A couple of years ago, I moved on from KleenAir in the UK, which is now a public company and is primarily involved in reducing emissions and improving efficiency of boilers. I am now working on technology transfer, because I know so many people with such great technologies and I have connections in the US and in China and the UK. I put technology developers and commercial exploiters together and organize the structure and the funding of that activity. The advantage of that is that I can work alone with a lot of associates and different people, but I no longer have to run a factory with a 400-1000 people and worry about operations.
3. How did your experience in AIESEC help you in your professional career?
My AIESEC career gave me the opportunity to exercise decision making powers within an organization, that one wouldn’t get for the first 20 years of one’s actual experience in the real world. Organizing AIESEC and making the same sort of financial, marketing and personnel decisions that you would make in real business was very helpful in giving me some insight into how to be a manager, and how to innovate, and how to market, and how to finance. So I think that all those organizational skills and in my case, entrepreneurial skills, were aided by the stuff that I undertook in AIESEC.
4. What made you realize that you weren’t a “corporate guy” but an entrepreneur?
I realized I wasn’t a corporate guy, but an entrepreneur, when I was working for a corporation in Canada called Univac. I was a computer salesman and I was good at it. I realized that the company had shackles on me and that the way to success in a corporation was part talent, skill and brain power and part politics. I wasn’t keen on the politics side and I also thought that for years I would work and just make a salary. I was more interested in working for myself. If I succeeded I could make a lot of money. If I didn’t, it was my fault. Also at that time, I had interviews in Montreal with IBM and a major consulting company and both of them told me that I was not suited to the corporate life, through personality tests.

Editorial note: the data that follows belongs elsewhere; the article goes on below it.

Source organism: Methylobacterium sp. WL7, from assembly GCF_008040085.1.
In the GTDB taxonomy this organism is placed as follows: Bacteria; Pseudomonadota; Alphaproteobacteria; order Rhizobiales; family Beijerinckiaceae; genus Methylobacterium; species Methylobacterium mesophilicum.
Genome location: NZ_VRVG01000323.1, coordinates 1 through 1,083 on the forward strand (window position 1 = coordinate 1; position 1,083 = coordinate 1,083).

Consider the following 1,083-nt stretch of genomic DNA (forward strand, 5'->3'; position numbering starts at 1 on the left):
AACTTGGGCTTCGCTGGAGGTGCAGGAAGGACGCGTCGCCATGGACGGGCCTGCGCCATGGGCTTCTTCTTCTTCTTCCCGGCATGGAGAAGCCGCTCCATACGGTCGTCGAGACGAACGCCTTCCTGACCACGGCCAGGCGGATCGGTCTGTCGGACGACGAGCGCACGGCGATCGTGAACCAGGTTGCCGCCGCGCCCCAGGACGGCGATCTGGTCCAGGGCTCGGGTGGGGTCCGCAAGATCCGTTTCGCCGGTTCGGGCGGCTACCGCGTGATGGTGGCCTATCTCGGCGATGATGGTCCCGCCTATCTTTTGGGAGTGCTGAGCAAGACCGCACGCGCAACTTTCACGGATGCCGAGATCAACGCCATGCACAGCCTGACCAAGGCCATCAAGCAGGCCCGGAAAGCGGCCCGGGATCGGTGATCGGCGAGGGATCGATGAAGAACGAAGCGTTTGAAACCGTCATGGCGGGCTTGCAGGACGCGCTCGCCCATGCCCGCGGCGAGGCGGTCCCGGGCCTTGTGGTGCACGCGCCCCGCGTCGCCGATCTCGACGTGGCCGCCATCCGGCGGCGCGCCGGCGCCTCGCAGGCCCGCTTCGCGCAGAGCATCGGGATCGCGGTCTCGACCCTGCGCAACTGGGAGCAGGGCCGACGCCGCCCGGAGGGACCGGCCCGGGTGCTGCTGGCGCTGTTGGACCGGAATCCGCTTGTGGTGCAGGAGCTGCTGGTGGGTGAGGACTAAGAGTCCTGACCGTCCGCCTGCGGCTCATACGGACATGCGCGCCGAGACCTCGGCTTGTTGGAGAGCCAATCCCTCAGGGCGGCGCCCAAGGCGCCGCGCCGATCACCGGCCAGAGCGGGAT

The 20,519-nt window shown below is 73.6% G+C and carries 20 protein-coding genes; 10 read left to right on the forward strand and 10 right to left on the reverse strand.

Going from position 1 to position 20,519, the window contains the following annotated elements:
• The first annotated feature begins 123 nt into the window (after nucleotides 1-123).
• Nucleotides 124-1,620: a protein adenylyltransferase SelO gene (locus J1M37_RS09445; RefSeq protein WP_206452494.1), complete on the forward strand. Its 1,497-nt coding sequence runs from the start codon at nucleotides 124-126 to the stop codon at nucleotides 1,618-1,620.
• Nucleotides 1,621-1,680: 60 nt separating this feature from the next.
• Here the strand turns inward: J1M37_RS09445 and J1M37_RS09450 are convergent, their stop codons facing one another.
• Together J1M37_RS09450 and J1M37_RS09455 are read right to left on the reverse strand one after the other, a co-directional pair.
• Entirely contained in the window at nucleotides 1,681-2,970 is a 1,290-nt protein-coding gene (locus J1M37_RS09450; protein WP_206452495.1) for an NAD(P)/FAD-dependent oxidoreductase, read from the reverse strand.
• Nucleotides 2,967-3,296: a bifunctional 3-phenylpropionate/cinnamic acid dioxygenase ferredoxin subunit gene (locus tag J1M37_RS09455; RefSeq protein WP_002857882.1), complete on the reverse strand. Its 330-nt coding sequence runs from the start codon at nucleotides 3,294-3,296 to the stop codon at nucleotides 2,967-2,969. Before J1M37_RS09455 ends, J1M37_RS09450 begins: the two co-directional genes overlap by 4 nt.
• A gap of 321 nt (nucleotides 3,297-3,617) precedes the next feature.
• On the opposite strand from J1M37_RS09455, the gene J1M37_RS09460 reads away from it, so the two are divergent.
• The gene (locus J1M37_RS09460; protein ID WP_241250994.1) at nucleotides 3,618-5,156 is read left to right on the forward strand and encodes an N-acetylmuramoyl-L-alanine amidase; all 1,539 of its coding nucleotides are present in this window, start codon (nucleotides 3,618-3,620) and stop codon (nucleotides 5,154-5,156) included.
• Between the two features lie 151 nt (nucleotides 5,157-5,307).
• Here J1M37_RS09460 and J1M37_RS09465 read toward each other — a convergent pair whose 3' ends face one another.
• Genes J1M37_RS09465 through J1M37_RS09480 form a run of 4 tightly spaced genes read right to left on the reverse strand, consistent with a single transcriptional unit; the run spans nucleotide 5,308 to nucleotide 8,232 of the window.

5. You were recently elected to the Executive Board of AIESEC Alumni International in February at the AAI Congress 2012 in Hungary. What made you run for the position?
Since 1964, I had been watching efforts to get alumni organized and none of them have gone anywhere. The problem is trying to coalesce around an idea that could work and appeal to many people. It has been tried so many different times and I had never really become involved with any of them because I didn’t think that they were handled in a way that could succeed. When David Epstein and Andrew Rowe came around with this transformation project for AAI, I realized for the first time that these guys knew what they were talking about, they knew what they were doing, they knew how to handle it, and we had to sweep out the old and bring in the new. When I went to Budapest, it was with the objective of helping that to happen. Even though I had never met David or Andrew before, their presentations were very impressive and they were very skilled and professional. It was like sitting in a major corporation talking about a plan of how do we build this company … I took it upon myself to assist them and my job was to get them to succeed in having their vision of the future of AAI be agreed to at the Congress ... There is a real chance now for this to work and David has been doing a super job leading the effort. I think that it is going to work and it is already beginning to happen.
6. What do you feel you get out of being involved with AIESEC as an alumnus?
It’s like a fraternity. Once you become involved, you are involved, in essence even emotionally, for life. I have never met an AIESEC person that felt that their time in AIESEC had been a waste of time. Most of them have been very enthusiastic about it. The problem is how they can continue an involvement without it interfering with their family and work obligations and other interests that they have; how they can sort of superimpose it on top of all of that. There is a value to being involved, in the sense that the same criteria that persuaded them to become involved and interested in AIESEC in the first place are still valid, are still there and AIESEC is growing now. One of the things is we’ve passed critical mass because somewhere between 800,000 and 1,000,000 people have passed through AIESEC’s doors and we can create an organization that provides value, current value to alumni as opposed to just nostalgic value and that is what we are trying to create. I think that we are at the dawn of a new age for AIESEC alumni.
If you would like to contact Lionel about his professional or AIESEC career, or about AIESEC Alumni International, you can email him at email@example.com